Every professional ethics code (secular or not) raises concerns about dual relationships given their potential for causing harm to the client. The AACC code recognizes that dual relationships are a given in Christian communities and something not to be banned outright. But even this code suggests that forming a dual relationship is a breakdown of professional relationships.

Over the years, I would estimate that 2/3 of the students in my program come thinking that dual relationships are good, even optimal and that those who would outright refuse more influenced by old psychotherapy models. So, part of my class is to talk about the benefits and liabilities of dual relationships. There are success stories and horror stories. But what is the value behind limiting these kinds of counseling relationships? It is to, “Do no harm,” to work for the client’s best interest and not one’s own.

Here’s what I asked my students last night. In an area filled with counselors, why would you think YOU ought to engage in a dual relationship? I want to push them to consider their reasons. Is it people pleasing? Is it to feel valued? Is it arrogance that no one else can help?

I am not against dual relationships and have engaged in some superficial one’s myself. But I do think we ought not engage in them without having forced ourselves to consider that maybe the reasons we do so are not really for our client’s best interests.

What do you think?

Of course, the answer to my title question is this: Even one unexplored dual relationship (exploring reasons why, options not to, possible dangers, informed consent, etc.) is too many.


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Suffering for Christ? How should we respond to discrimination due to faith?

In 1 Peter 2: 12 we are commanded to, “live such good lives among the pagans that, though they accuse you of doing wrong, they may see your good deeds and glorify God on the day he visits us.” Peter goes on to tell us that our good deeds include showing proper respect for everyone. And still later he reminds us to follow the actions of Jesus who did not retaliate when he was insulted and mistreated at the cross.

Recently, a friend was mistreated due to her faith. Actually, the mistreatment was based on assumptions rather than facts. The one doing the mistreatment made false allegations about my friend’s beliefs and attitudes. This was in a professional setting where my friend expected to be treated as any other and not singled out like this. Thankfully, the episode was brief. But what if it wasn’t? How should we respond to mistreatment for reasons of faith?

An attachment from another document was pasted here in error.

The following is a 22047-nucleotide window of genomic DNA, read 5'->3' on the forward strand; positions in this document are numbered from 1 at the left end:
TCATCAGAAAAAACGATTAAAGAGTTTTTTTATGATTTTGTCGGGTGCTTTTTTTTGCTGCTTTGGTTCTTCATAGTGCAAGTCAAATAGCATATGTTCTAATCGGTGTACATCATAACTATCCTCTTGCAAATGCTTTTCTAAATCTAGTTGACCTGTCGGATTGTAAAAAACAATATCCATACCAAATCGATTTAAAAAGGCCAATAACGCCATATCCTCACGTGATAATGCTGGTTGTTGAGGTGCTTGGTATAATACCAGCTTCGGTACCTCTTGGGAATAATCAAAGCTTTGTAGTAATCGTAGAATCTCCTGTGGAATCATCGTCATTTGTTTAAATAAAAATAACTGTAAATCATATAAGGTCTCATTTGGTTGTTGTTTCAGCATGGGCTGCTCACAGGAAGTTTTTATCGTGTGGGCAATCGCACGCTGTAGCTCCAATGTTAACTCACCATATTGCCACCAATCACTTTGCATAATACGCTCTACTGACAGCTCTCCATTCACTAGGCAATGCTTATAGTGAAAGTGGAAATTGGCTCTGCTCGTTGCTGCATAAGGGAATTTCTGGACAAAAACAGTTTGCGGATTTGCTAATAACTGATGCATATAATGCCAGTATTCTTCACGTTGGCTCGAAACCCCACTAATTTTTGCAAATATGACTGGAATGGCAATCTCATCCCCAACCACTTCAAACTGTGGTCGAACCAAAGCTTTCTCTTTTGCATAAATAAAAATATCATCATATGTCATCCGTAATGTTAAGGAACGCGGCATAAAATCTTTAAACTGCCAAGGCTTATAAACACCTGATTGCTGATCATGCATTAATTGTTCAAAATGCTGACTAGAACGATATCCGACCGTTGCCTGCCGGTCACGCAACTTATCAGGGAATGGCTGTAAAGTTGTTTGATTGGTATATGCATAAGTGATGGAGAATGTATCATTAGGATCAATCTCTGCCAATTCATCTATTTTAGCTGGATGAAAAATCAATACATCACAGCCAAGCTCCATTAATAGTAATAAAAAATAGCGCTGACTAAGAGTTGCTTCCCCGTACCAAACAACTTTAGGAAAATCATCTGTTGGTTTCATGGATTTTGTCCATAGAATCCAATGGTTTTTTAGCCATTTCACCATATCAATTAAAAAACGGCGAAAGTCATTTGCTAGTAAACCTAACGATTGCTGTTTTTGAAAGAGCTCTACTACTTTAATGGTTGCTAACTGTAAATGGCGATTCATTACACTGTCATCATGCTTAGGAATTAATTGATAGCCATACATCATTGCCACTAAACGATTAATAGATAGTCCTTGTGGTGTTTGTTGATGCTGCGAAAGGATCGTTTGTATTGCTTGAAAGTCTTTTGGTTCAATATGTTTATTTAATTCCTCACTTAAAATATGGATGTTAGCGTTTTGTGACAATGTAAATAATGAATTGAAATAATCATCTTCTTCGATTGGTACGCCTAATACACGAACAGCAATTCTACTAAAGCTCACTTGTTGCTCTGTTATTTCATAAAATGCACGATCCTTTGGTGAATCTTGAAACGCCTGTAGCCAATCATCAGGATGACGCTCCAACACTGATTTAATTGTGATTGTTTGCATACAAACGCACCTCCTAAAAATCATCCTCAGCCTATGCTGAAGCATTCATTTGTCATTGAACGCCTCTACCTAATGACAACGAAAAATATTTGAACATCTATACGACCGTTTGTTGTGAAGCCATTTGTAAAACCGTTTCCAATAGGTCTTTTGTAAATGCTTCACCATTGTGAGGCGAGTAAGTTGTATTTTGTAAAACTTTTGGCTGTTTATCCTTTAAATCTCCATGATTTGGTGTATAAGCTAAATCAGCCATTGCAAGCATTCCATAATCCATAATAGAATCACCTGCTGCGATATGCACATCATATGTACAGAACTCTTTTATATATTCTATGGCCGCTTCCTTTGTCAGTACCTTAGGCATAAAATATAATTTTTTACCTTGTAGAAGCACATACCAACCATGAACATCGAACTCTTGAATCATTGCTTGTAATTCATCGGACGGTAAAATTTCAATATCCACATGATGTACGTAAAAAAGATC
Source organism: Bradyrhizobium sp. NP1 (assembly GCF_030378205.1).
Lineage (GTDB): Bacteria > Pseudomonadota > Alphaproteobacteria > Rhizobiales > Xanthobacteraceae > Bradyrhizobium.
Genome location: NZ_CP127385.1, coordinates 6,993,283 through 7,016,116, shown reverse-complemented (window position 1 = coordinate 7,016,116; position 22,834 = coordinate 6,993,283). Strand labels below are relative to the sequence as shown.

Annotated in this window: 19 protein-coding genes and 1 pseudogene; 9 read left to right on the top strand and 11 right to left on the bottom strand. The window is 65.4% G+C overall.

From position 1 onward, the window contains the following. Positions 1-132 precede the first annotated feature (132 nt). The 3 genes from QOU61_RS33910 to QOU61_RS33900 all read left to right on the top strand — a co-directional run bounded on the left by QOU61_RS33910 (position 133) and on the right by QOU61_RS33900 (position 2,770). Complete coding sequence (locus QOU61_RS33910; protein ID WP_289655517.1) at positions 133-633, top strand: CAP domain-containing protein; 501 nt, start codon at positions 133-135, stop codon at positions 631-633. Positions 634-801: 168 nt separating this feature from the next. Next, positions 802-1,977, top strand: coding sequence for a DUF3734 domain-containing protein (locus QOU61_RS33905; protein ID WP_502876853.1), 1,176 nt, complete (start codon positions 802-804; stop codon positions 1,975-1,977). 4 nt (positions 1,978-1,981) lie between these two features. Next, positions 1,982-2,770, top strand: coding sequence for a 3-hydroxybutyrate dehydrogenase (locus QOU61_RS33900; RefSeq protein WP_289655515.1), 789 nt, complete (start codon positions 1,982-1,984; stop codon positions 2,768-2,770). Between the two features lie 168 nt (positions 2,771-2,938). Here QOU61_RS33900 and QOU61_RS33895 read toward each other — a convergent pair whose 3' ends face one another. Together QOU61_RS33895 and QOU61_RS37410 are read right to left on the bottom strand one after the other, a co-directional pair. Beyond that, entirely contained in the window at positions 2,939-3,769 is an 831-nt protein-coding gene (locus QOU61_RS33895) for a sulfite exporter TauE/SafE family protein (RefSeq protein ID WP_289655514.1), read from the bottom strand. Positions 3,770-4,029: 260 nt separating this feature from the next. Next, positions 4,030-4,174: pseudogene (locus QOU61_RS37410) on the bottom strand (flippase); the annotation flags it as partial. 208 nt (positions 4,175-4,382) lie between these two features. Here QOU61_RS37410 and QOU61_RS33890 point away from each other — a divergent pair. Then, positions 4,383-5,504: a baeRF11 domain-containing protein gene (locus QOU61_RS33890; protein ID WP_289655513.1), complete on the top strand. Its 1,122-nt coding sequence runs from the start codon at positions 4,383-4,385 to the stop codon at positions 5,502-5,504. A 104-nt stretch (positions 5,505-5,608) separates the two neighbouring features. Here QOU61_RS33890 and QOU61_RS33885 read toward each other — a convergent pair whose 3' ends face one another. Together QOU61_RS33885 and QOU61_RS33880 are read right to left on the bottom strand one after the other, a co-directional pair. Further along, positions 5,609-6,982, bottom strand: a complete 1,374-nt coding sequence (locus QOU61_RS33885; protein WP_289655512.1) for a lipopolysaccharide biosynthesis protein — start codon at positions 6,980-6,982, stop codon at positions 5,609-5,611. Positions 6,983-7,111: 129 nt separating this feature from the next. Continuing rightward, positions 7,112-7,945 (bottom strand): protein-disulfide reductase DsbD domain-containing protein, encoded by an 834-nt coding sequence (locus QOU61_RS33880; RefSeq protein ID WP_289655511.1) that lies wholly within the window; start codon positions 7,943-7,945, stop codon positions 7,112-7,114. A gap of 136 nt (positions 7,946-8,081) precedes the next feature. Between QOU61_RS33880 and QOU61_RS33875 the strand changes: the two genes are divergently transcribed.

Some things we shouldn’t do:

1. Sarcasm and biting back. One of the things that bothers me in the political arena is the amount of sarcasm and belittling used against each other. Not that this behavior is new–it isn’t–but it does seem more intense than before. It would seem that the goal for liberals is to catch conservative family values defenders not living up to their standards.  And conservatives put down liberals for being open to anything and everything (except conservatives). When attacked for reasons of faith, let’s not spend our time making public comments about the missteps of our accusers.

2. Say nothing at all. Silence isn’t always wrong but it may not be right either. It can be good to overlook some mistreatment as a mercy to the attacker. Sometimes when we know someone is having a bad day or is themselves a recipient of mistreatment, we may choose to overlook hateful comments. However, saying nothing as a matter of course may also eliminate an opportunity to speak truth in love to the offending party.

What can we do?

1. Deserved or undeserved? First, we can check to see if we have brought an attack on by our own behavior. If we have, we ought to address the matter right away. If the attack is not the result of our own foolish actions, then this is not about us but about God. Hopefully, this little bit of assessment can take the personalized part of the pain out of the equation.

2. Work to understand. Where are these comments coming from? What might be revealed behind the hurtful statements about our attackers experiences? It is possible that their attack comes from a bad experience from another person of faith who did not represent well the true meaning of Christianity. We can then validate their pain even if not their expression of it.

3. Speak the truth in love via a point of contact. Look for the value that you share together. Speak to that issue first. Often, some issue of respect, justice or shared concern can be a point of contact to engage an attacker. MLK wrote a letter from his jail cell in Birmingham, AL to white evangelicals who had written to ask him to stop raising tensions via nonviolent protests. He begins with a point of contact–their shared faith, their genuine good will and sincerity regarding their concerns. He attempts to speak their language first about the necessity of prophetic voices among God’s people. Surely he moves on to accuse them of inaction and maintaining the status quo–thus not caring for all of God’s people. But he ends with invitations to dialogue more and even requests that they forgive him if he has overstated their complicity in the problem of Jim Crow. In professional worlds, we may begin with discussions of shared ethical standards. We may want to point out failures by our accusers to keep their own standards, but first we need to establish common ground.